The Sycamore Show

| January/February 1976

582 West Lincoln Highway DeKalb, Illinois 60115

8,941 automobiles rolled through the gates of the Taylor Marshall Farm on Plank Road North of Sycamore, Illinois on August 7-8-9-10 bringing thousands of spectators to the 19th Annual Steam Engine Show and Threshing Bee, 'The Sycamore Show', sponsored by the Northern Illinois Steam Power Club, a-not-for-profit organization. This is not the largest of the steam engine shows, but from the comments of those who come back year after year, it is one of the best.

Starting at about 9 a.m. every morning there was a varied program, under the supervision of Roger Baumgartner, providing many things for spectators. The big steam engines were operating the threshing machines with Leslie Petersen in charge; the saw-mill was using steam power and President John Malsch was supervising work there. An old corn chopper with a blower was cutting green corn stalks demonstrating silo filling with cattle feed. Model steam engines were working on the buzz saw cutting slab wood for the big engines to burn.

Over 175 hit and miss gas engines of all sizes popping away in a group by themselves powering simulated water systems, buzz saws, generators, washing machines and some 'Rube Goldberg' contraptions with a lot of activated parts demonstrating how to put the cat out for the night with out getting out of your easy chair in front of the TV. . . .once you got the engine started!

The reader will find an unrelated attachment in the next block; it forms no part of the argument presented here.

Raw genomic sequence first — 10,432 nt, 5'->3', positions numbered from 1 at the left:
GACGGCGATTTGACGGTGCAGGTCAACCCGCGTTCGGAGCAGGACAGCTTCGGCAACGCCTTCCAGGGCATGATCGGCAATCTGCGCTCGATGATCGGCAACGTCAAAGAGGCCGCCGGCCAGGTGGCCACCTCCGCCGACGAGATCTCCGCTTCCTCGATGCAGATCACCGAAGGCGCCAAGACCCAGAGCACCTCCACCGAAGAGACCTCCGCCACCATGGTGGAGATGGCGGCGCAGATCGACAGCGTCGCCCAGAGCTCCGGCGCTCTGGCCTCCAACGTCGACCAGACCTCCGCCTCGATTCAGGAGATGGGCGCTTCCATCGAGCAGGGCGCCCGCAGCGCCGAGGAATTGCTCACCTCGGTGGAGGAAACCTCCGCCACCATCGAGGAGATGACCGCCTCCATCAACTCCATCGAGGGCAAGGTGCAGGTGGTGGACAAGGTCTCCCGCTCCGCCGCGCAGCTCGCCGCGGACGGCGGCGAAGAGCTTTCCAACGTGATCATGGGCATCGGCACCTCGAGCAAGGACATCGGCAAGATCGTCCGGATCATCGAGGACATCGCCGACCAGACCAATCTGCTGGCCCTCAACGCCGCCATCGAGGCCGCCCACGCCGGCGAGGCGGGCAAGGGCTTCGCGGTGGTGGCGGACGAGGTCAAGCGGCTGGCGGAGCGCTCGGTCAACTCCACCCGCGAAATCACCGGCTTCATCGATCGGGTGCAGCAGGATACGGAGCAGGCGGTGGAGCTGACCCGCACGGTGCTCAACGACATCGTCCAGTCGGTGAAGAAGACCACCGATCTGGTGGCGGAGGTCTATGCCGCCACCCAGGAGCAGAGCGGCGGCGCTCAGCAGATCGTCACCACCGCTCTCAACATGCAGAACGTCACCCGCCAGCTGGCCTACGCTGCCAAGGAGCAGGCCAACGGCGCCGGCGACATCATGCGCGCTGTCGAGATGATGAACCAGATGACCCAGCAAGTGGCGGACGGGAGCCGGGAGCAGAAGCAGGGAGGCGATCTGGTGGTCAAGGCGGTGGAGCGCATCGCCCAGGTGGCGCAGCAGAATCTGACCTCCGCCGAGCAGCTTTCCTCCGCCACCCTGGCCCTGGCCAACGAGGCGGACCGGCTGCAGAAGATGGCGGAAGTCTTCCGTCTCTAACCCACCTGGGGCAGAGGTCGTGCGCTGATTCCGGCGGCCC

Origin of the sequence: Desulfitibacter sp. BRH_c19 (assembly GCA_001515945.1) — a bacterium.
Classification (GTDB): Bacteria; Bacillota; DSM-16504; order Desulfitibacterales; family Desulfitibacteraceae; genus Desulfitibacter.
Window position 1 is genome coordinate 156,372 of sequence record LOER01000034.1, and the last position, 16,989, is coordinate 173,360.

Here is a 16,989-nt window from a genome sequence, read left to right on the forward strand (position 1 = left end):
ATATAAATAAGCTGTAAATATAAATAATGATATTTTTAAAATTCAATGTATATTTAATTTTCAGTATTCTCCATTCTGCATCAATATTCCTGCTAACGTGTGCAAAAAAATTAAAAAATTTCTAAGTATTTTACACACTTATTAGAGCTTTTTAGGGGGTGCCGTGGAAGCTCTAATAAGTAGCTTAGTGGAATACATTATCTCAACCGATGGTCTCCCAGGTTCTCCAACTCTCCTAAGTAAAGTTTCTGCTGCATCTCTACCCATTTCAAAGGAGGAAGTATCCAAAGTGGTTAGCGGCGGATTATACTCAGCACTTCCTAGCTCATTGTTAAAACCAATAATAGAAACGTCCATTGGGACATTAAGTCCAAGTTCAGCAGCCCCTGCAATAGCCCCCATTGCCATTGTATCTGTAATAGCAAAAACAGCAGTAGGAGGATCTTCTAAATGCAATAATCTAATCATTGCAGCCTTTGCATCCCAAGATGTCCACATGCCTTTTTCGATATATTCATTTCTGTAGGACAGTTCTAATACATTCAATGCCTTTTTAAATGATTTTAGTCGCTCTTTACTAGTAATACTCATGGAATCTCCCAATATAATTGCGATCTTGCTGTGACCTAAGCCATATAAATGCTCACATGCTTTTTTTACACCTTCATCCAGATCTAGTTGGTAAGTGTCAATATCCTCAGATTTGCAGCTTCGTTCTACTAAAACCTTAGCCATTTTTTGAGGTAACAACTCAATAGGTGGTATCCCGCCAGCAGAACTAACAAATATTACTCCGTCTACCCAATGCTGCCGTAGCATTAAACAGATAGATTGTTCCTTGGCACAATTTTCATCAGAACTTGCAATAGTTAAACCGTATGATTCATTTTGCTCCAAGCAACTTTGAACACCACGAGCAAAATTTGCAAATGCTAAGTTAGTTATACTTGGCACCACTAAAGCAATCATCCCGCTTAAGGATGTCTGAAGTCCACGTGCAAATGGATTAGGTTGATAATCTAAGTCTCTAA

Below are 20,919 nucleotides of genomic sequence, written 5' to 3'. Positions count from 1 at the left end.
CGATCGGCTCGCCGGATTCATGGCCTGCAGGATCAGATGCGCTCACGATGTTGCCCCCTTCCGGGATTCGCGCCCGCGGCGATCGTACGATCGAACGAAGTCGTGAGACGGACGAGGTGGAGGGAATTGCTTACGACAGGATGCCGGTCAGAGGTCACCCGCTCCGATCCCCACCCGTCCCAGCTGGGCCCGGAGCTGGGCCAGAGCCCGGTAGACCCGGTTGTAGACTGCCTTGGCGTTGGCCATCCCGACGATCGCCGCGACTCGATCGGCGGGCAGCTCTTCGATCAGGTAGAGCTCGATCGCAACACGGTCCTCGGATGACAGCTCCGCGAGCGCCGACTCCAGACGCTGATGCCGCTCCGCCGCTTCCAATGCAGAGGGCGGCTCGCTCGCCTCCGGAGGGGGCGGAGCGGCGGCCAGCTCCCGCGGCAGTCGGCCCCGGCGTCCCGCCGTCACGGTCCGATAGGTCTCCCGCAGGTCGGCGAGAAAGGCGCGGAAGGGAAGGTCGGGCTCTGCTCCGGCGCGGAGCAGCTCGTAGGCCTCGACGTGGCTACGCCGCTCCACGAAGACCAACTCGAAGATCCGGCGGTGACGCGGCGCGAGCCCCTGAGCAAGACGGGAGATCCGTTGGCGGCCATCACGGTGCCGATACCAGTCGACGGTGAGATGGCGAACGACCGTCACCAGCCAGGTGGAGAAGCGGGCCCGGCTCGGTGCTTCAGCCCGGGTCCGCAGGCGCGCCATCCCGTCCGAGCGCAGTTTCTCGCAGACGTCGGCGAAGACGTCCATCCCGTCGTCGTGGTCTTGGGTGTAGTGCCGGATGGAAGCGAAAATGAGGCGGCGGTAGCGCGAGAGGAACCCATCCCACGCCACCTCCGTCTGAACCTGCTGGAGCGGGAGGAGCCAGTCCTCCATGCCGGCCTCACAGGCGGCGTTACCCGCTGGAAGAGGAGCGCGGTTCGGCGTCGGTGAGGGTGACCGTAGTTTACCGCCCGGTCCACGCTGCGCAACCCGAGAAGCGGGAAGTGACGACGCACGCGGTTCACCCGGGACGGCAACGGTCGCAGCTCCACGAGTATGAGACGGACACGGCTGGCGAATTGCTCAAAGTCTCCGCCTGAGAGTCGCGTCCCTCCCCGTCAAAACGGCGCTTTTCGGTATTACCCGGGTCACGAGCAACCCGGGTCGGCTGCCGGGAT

Incidentally that Flink Fan draws a lot of questions. It was built by club-member and director Gene Flink, patterned after the Baker fan which was designed to test the efficiency of a steam engine. Weights were applied putting more pressure on the brakes on the fan, in turn, coal used to fire the engine is weighed and after the fan is operated by the engine for half an hour, one can use an abacus, computer, or a dull lead pencil and the back of a politician's poster and come up with the footpounds of energy, per pound of coal per hour. . .I got lost someplace there's supposed to be water, steam cylinder oil, and a state boiler inspector in there. But it really doesn't matter. . .the fan blows a nice breeze through the building where the 4-H Club exhibits a petting zoo of farm animals.

Flour grinding with an old stone mill was busy all the time grinding whole wheat and whole rye flour. This was sold at three pounds for a dollar and the Wielert boys were busy for long hours every day. Close by was the shingle mill demonstration where Chuck Malsch sawed huge blocks of cedar into evenly tapered wood shingles. This was in contrast to the hand method of splitting, using hand tools, cedar shingle shakes, the thick heavy wood shingles. The shake-makers alternated their work with rail-splitting, gate and fence making, using antique hand tools and old telephone poles for their stock.


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